2. Fly nonstop. If possible, pay the extra amount and skip the connection. And if you have to connect, make the connection as early as possible. For example, if you are going to Germany from Santa Barbara and have a choice of connecting in New York at 5 p.m. or in Los Angeles at 1 p.m., go for the LAX connection.

3. Be aware. With the availability of the Internet and the Weather Channel, there is no excuse of being unaware of inclement weather issues regarding your point of origin, destination or connecting cities. If you are scheduled to connect in O'Hare and they are expecting a major thunderstorm, see if a last minute re-route is possible.

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4. Have back-up numbers. It is always good to have the numbers of a few reliable hotels just in case. When an airport closes there is always a massive rush to airport hotels. If you have a number readily available, it could save you hassles, time, and a lot of money.

5. Remember: size matters. The bigger the airplane the less likely you will cancel due to weather. If you have a choice of aircraft, take the wide-body. It will also save you the annoyance of severe turbulence as the bigger the airplane the less weather bumps.

6. Skip the long line. When your flight cancels due to weather, everyone heads to the long customer service line. Many airlines have customer service stations utilizing computers with printers and telephones. These areas can help you just as much, if not more, than the customer service desk.

7. Get frequent. Use the airline that has many daily flights to your destination, not just one a day. You have much more of a chance to get to your destination if there are several options.

8. Ask, investigate, and complain. If your flight is delayed, ask for meal vouchers. If it is canceled, ask for hotel vouchers. If you think their weather claim is bogus, investigate and complain by mail. Many times the airline will reimburse your hotel expenses in the form of travel credit. Hey, it's better than nothing, unless you are adamant never to fly with that airline again.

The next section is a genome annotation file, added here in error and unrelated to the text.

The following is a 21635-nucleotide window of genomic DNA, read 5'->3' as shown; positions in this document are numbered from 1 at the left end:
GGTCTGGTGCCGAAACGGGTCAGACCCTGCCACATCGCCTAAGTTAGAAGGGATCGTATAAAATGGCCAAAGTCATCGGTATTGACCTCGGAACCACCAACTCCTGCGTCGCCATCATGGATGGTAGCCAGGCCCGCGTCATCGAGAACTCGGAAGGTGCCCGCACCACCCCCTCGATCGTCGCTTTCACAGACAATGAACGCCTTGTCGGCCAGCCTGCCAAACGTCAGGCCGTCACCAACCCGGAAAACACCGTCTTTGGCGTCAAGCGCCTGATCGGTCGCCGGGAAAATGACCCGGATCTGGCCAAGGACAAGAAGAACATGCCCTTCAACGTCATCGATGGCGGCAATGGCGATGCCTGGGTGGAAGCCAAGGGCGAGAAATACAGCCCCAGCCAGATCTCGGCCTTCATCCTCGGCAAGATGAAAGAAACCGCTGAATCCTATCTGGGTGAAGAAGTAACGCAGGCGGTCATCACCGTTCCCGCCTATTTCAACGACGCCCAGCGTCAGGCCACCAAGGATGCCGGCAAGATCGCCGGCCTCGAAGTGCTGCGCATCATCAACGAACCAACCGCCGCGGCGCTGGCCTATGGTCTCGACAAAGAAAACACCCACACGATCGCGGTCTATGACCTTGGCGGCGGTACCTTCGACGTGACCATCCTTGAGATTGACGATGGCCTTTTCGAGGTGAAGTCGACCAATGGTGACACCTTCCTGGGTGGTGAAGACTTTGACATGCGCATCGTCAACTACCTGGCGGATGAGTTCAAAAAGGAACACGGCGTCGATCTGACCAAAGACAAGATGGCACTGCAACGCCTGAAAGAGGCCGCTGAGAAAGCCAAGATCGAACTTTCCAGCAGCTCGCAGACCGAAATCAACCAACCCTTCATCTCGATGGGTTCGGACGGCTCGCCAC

9. Get a discount. Many airlines have deals with airport hotels that can get you a sizeable discount on a last-minute hotel rooms. If you see a crewmember in the airport ask him for a hotel recommendation because with the swarm of commuters these days, he is bound to have one or two handy.

10. Weather the storm. If all hotels are booked solid and the airport is closed, put on your headphones and go to your happy place. Realize that this frustrating experience is only a minor glitch that will eventually come to an end.

If you can find it, there is humor in everything, for people watching and laughter can truly turn your ordeal into a tolerable inconvenience.

James Wysong has worked as a flight attendant with two major international carriers during the past fifteen years. He is the author of the "The Plane Truth: Shift Happens at 35,000 Feet" and "The Air Traveler's Survival Guide." For more information about James or his books, please visit his Web site or e-mail him.

Video: On-time flights drop to record lows